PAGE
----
By Noa Maltzman
The week before I started as a Machon Kaplan intern, I was having a conversation with my mom about education and graduation. It began with my mom saying that she thought it was silly that next year she would have to go to my sister Mica’s eighth grade graduation. She thought it was weird that schools even celebrate graduating from eighth grade. So I pointed out that she went to my fifth grade graduation: “Did you find that silly?” My mom replied, “Yes! Because Dad and I knew you were going to graduate from fifth grade, just like we know Mica will graduate from eighth grade and from high school, and that both of you will graduate from college.” We ended the conversation there. That my parents assumed I’d make it through high school and college wasn’t much of a surprise to me.
In my first few weeks as an intern at The Peace Alliance, I have already realized that what my mom told me is not a given for everyone: I am fortunate to be a part of a family where we can safely assume that a college degree is affordable and attainable. Of course, I already knew before starting my internship that only about 40% of working aged Americans hold a college degree. What I didn’t know was that one reason some people don’t make it to college is because sometimes existing law can make it very challenging for students to afford a college education.
I first learned this when I started my internship and was assigned the task of creating a two-page fact sheet on H.R. 2521, the REAL Act of 2015. The Restoring Education and Learning Act of 2015 is a bill to restore Pell Grant eligibility for federal and state incarcerated individuals (Pell Grants are federal grants, up to $5,500, that are given to undergraduate students to help them finance their college educations).
Since 1994, incarcerated individuals have not been eligible for Pell Grants and the number of prison college education programs has drastically decreased because of the 1994 Violent Crime Control and Law Enforcement Act. Supporters of the REAL Act point to research that shows inmates with access to college education and degrees are less likely to commit more crimes when they are released and are better able to contribute to their communities.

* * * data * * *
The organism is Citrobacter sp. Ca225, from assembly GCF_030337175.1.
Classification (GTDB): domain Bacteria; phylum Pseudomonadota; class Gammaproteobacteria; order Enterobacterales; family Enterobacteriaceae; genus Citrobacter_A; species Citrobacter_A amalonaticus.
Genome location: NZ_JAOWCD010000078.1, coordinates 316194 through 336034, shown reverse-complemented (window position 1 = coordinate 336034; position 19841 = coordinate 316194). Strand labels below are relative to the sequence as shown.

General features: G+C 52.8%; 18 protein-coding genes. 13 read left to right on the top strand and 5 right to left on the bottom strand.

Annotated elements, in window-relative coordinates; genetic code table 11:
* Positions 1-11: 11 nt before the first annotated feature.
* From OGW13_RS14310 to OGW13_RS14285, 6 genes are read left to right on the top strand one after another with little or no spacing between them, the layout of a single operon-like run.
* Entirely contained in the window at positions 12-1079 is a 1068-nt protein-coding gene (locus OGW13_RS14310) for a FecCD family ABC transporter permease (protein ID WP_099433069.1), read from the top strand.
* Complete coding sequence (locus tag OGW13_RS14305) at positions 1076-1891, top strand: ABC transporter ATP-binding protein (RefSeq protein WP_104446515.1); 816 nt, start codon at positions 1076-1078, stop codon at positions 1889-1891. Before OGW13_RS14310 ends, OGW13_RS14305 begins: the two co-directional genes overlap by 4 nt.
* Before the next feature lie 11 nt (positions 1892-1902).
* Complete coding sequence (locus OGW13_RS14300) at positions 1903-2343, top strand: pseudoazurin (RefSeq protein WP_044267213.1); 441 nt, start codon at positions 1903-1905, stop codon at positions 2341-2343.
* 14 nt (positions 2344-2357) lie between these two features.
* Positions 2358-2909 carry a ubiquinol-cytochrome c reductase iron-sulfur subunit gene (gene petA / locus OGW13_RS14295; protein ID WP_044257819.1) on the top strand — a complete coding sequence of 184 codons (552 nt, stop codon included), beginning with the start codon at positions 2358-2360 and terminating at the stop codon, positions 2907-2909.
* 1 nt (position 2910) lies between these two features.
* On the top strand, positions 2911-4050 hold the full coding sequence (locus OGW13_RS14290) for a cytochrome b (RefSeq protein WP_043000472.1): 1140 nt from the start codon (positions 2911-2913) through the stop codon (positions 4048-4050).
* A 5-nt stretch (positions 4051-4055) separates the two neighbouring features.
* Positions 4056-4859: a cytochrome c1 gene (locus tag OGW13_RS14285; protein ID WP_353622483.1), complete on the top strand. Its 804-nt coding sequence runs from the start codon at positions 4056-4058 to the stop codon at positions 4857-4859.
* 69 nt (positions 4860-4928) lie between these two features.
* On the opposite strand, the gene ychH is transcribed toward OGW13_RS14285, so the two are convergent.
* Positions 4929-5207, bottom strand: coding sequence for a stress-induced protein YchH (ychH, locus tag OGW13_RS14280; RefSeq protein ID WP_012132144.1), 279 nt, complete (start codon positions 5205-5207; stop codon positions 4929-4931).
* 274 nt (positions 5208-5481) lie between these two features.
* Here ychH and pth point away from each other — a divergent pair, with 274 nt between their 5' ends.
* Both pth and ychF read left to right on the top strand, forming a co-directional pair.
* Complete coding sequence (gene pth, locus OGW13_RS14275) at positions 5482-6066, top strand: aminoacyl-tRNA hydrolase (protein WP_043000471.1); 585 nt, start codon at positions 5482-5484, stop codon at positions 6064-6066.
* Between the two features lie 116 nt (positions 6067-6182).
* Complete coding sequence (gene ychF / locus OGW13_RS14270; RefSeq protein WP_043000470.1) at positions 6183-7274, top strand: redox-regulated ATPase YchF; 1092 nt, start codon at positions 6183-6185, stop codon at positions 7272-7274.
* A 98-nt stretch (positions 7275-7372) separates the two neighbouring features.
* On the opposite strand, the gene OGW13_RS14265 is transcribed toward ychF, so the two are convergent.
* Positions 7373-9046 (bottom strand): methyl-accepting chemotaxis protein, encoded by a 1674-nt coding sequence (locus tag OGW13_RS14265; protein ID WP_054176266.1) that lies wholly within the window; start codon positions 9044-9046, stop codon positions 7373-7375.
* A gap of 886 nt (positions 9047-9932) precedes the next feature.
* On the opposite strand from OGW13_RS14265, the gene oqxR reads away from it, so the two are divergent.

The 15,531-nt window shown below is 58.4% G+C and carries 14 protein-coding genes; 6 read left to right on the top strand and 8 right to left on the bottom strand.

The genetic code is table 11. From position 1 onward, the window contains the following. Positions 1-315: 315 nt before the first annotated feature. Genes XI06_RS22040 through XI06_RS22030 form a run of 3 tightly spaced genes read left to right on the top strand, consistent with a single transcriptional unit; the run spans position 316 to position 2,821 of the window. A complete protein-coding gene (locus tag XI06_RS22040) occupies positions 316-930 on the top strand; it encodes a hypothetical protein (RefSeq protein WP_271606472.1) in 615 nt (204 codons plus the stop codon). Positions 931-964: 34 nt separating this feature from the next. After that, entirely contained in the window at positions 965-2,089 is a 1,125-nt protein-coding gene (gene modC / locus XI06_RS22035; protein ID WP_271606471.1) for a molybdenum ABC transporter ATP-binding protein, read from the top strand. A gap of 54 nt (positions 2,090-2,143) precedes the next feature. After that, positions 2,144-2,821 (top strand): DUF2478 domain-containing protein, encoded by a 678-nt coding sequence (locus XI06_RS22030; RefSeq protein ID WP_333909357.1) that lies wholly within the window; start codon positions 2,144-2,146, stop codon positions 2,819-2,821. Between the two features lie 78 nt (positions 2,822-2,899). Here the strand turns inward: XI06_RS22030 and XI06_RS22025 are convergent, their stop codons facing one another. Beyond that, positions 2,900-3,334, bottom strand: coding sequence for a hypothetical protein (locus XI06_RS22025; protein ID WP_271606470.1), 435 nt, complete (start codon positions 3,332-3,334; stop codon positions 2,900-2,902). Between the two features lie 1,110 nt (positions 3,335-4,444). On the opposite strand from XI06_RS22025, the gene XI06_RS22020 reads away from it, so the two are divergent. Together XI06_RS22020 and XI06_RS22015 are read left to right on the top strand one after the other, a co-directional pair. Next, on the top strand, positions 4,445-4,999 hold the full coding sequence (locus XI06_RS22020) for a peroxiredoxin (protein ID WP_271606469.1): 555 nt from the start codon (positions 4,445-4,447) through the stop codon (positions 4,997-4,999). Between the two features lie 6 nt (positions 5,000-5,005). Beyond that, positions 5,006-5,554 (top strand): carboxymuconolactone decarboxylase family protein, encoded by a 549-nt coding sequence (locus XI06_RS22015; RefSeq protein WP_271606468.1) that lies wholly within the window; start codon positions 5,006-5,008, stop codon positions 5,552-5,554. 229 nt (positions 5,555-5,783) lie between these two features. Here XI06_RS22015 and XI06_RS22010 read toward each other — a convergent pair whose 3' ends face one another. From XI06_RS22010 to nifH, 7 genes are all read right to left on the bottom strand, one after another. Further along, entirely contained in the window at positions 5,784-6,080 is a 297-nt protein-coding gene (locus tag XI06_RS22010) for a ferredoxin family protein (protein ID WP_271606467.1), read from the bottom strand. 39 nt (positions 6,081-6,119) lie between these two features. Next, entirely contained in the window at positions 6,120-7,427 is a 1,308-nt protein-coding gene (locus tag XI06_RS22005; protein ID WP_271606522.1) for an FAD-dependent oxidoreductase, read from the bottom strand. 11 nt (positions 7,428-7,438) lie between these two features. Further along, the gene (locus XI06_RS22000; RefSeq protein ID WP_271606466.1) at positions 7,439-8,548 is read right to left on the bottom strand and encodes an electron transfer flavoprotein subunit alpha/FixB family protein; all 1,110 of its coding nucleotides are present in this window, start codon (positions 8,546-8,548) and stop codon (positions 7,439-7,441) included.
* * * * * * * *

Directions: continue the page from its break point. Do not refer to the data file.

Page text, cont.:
Since the earliest days of Judaism, learning and teaching have been important values. One of the 613 commandments in the Torah orders us “to learn Torah and teach it” (Deuteronomy 6:7). We even have a prayer that one is meant to say before learning Torah: Baruch atah Adonai, Eloheinu melech haolam, asher kid’shanu bemitzvotav vetzivanu la’asok b’divrei Torah. We praise You, Eternal God, Sovereign of the universe, who calls us to holiness through mitzvot, commanding us to engage in the study of Torah.
These examples of how our tradition urges us to go and learn might be specific to learning Torah, but I think we can translate them to modern times, and more broadly interpret them to illustrate the value of education and learning in a society. I believe now that it is our duty as members of the Jewish community to follow those that came before us and urged us to go and learn: Let’s work to make it possible for everyone — even those incarcerated—to have access to education and opportunities to learn.
Noa Maltzman is a rising sophomore at Skidmore College in Saratoga Springs, New York. She is a 2015 Machon Kaplan participant, and interned at the The Peace Alliance.